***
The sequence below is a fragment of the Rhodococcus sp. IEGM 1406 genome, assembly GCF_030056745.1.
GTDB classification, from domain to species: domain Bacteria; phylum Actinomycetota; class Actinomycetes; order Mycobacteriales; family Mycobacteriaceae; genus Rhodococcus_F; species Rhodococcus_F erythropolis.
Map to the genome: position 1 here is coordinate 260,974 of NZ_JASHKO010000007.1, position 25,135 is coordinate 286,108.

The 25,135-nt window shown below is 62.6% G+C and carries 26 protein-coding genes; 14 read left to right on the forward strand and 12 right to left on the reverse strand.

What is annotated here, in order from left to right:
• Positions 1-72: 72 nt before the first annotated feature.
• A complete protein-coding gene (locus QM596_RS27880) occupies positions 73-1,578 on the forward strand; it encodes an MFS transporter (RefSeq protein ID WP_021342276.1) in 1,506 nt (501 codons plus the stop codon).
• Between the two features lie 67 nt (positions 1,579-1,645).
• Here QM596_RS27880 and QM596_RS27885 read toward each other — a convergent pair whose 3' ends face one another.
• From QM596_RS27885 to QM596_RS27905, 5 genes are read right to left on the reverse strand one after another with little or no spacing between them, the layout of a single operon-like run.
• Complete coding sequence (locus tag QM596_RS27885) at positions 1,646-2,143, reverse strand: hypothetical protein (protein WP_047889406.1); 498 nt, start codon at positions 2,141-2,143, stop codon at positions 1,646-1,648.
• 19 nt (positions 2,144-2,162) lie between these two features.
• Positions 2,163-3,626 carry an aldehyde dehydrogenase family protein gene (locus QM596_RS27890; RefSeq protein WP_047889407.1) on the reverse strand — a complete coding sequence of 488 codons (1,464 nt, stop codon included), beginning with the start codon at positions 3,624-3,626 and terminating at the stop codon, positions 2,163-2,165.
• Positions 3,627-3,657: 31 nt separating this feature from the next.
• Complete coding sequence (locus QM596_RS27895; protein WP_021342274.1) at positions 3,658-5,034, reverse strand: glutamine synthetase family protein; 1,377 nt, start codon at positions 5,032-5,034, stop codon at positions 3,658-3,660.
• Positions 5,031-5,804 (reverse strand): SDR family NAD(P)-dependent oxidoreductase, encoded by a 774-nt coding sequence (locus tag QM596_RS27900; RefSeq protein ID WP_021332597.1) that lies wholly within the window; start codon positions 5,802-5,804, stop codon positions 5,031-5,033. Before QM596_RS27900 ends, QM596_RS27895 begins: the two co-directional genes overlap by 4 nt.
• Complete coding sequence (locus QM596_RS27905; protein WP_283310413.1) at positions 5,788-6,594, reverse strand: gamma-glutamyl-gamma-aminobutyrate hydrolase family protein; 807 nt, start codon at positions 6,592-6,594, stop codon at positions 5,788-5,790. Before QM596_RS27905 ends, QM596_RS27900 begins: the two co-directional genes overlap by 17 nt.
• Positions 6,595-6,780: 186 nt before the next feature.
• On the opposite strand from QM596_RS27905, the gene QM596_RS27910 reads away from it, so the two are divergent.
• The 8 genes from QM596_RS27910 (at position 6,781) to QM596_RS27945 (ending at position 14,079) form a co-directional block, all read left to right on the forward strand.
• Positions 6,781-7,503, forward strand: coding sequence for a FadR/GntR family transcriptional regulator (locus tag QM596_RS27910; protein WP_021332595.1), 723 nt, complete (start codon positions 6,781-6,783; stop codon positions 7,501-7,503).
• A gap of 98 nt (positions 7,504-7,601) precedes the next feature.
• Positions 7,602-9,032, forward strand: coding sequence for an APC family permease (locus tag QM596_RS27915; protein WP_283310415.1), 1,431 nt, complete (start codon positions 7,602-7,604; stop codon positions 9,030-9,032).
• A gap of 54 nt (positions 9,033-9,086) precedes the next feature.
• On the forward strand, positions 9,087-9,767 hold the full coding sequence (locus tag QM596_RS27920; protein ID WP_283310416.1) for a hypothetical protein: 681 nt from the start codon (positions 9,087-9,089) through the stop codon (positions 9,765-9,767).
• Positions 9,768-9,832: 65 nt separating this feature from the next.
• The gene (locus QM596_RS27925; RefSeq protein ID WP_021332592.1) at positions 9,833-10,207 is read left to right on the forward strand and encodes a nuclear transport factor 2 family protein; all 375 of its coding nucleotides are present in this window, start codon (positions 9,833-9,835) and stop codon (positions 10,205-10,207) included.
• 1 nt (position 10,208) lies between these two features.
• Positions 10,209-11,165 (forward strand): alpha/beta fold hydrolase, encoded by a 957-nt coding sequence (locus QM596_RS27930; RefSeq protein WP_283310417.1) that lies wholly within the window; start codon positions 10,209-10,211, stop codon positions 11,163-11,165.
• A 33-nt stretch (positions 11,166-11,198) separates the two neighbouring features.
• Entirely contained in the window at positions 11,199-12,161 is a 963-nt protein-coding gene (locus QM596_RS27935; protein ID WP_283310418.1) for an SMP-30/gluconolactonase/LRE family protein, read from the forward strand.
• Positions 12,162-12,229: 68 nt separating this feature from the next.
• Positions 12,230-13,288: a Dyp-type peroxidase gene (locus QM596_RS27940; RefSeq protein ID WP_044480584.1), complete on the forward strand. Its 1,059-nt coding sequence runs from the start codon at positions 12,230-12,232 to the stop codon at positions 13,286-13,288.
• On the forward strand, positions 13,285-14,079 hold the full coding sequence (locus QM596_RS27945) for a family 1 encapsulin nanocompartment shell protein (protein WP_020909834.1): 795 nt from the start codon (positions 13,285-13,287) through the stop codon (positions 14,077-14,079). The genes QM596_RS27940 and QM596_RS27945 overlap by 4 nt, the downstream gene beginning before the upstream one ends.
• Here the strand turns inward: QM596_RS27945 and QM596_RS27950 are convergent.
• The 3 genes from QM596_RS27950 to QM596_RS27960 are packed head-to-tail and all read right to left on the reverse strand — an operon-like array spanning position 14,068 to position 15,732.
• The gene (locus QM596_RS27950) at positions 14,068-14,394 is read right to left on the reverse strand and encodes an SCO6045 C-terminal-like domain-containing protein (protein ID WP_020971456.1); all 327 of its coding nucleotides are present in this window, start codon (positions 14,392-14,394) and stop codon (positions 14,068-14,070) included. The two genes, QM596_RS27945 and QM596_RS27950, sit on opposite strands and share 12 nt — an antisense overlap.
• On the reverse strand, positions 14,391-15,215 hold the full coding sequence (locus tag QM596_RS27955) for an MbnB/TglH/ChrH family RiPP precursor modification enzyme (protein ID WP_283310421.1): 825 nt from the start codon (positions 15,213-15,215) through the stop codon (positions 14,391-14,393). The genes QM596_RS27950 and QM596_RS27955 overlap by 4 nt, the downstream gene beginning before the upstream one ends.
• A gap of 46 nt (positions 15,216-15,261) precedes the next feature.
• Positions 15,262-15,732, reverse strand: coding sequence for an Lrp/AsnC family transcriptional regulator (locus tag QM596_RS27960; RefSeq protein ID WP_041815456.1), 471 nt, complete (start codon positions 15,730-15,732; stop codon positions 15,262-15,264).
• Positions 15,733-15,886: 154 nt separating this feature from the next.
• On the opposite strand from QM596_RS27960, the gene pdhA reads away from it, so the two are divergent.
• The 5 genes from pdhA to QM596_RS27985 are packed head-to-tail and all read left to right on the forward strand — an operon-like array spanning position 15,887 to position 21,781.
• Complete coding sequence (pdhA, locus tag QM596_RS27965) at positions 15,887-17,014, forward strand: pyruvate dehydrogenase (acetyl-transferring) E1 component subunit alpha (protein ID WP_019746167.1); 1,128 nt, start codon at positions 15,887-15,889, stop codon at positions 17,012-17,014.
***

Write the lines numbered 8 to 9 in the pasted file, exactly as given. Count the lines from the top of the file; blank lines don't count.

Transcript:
• Between the two features lie 67 nt (positions 1,579-1,645).
• Here QM596_RS27880 and QM596_RS27885 read toward each other — a convergent pair whose 3' ends face one another.